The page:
And here is the winner for Atlanta:
EDAW/Praxis 3/BNIM/Metcalf and Eddy
THE CITY IN THE FOREST
Even during the second driest year on record, rainfall in Atlanta produced 75 billion gallons of water. The city maintains over 1,900 miles of pipes to collect, combine with wastewater, treat and pipe storm water downstream. Climate change, growth, and sprawling impervious surfaces continue to degrade this outmoded, costly system.
2008 marks “The Dawn of the Restorative Era” by overturning the infrastructure logic of the past. In the City of the Future, stormwater resurfaces to flow naturally across the land. Freed from use, existing underground systems act as aquifiers, preserving scarce water for long term use.
This simple shift underground, in turn, transforms the landscape above. The rigidity of the urban grid yields to swaths of green and waterscapes. Settlements cluster along ridges and water catchments, participating in a sustainable, living system. Corridors of open spaces spread to link communities in an organic form and fully reclaim The City in the Forest.
Expert’s Corner: Commentary by Richard Meier
“The tall towers of Atlanta rise from a canopy of trees. The plan for metro Atlanta builds on that condition and foresees a region repopulated with forests 100 years from now. More than simply green space, these forests serve as the environmental lungs of the city. They filter storm water, which is currently channeled underground, allowing it to percolate through the soil and become usable. They purify the air. They also help to keep the manmade portions of the city the buildings and infrastructure concentrated so that their impact on the environment is minimized. This inclusion will stimulate the vitality of these built areas. Over time, the designers believe the city’s street grid will recede, promoting circulation and resulting in an organic evolution.”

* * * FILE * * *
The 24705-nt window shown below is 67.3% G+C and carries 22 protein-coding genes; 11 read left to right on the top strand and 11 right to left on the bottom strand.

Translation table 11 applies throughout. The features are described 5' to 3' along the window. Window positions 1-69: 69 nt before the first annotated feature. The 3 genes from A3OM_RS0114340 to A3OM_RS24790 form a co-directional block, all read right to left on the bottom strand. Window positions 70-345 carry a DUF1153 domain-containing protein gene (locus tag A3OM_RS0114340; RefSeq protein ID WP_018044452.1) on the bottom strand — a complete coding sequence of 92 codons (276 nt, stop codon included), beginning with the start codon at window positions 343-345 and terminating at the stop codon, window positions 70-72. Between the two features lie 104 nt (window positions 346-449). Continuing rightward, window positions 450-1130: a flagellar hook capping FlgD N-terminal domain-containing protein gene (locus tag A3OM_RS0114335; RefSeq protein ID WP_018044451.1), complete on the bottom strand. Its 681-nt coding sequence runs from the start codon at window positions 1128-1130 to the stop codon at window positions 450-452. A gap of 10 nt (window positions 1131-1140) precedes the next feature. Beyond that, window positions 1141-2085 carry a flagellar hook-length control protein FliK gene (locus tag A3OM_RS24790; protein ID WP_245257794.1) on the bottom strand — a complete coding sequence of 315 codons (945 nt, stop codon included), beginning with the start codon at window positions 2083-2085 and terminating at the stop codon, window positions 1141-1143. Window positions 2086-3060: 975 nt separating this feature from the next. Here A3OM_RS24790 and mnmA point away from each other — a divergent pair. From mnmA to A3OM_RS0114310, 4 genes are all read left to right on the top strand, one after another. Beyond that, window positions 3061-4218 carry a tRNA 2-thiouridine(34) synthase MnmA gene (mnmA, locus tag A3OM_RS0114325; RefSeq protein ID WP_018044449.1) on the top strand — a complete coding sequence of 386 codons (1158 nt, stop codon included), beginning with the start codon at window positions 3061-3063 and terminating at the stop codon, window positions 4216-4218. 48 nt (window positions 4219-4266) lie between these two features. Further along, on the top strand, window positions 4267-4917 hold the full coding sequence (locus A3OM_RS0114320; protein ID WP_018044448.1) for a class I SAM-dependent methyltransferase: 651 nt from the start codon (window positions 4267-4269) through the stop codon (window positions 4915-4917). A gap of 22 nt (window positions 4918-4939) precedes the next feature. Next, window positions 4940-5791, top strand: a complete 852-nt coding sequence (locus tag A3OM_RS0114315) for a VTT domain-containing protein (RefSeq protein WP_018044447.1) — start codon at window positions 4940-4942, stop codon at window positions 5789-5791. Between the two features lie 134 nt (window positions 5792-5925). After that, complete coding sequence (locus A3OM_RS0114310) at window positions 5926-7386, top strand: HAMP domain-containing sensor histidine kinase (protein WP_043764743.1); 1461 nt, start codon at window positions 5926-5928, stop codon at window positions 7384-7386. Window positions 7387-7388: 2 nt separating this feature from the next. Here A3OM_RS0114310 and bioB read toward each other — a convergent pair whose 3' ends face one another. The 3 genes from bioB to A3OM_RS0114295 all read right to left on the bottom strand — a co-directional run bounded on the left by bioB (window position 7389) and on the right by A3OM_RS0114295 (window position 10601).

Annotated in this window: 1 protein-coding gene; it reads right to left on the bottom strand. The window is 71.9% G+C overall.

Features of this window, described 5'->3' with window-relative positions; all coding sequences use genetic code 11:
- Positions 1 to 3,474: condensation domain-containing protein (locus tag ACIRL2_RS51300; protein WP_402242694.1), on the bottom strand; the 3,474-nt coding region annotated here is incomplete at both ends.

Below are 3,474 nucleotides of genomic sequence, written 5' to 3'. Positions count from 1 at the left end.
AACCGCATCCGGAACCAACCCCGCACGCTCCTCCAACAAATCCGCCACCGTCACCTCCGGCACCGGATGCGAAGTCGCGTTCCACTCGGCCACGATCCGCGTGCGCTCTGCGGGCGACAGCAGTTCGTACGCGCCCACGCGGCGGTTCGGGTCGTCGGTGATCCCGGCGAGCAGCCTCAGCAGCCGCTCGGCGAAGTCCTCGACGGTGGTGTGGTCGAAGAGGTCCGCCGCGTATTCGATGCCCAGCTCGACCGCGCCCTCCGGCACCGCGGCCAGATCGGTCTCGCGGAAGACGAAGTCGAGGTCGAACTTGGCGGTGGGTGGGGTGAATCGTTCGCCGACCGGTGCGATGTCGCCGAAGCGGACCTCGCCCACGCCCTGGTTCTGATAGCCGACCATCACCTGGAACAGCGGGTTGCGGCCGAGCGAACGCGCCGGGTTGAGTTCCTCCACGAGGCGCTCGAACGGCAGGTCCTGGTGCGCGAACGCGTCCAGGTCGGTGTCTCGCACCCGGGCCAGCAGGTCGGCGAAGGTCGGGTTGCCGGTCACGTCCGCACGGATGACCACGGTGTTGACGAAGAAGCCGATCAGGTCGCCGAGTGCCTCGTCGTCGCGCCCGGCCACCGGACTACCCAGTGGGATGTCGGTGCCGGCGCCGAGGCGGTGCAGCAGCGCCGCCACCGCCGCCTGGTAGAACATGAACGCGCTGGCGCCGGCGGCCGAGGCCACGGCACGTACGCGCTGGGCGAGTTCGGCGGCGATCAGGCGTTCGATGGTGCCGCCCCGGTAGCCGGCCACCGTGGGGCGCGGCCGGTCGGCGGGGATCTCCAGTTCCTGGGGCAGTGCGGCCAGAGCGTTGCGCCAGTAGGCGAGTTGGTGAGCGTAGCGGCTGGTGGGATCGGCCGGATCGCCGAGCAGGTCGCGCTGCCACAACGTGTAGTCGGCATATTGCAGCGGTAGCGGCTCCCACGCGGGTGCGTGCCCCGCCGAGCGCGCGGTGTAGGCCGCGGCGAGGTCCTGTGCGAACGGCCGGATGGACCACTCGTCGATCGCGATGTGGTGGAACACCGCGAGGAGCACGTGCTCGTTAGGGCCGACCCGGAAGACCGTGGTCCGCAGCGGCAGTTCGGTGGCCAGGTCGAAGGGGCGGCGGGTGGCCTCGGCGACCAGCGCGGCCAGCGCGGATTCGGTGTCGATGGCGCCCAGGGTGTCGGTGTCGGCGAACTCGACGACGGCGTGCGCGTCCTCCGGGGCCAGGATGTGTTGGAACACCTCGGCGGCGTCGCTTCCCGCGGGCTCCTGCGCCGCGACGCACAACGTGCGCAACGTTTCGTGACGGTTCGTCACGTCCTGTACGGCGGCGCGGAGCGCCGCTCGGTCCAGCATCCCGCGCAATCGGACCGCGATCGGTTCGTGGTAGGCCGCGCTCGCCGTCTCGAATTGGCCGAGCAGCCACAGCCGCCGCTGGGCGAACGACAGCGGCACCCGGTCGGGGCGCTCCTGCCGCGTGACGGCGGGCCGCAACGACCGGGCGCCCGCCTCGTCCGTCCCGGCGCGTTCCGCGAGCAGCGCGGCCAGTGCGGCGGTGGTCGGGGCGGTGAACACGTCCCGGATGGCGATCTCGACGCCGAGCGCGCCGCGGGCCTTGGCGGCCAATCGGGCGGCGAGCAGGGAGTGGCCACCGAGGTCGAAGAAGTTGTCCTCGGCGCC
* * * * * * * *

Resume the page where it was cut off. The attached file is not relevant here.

And my personal favorite, and the one I voted for, as it is every SciFi lover’s dream city, San Francisco:
Symbiotic and multi-scalar, SF HYDRO-NET is an occupiable infrastructure that organizes critical flows of the city. HYDRO-NET provides an underground arterial traffic network for hydrogen-fueled hover-cars, while simultaneously collecting, storing and distributing water and power tapped from existing aquifer and geothermal sources beneath San Francisco. A new aquaculture zone with ponds of algae and forests of sinuous housing towers reoccupy Baylands inundated by rising sea levels. Hydrogen fuel is produced by the algae, and is stored and distributed within the nanotube wall structure of HYDRO-NET’s robotically-drilled tunnels. At key waterfront and neighborhood locales, HYDRO-NET emerges to form linkages between the terrestrial and subterranean worlds. Here new architectures bloom as opportunistic urban caves and outcroppings, fostering new social spaces and densified urban forms, fed by the resources and connectivity provided by HYDRO-NET. These locally responsive and distributed nodes and tendrils facilitate both the preservation and organic evolution of San Francisco.
Expert’s Corner: Commentary by Richard Meier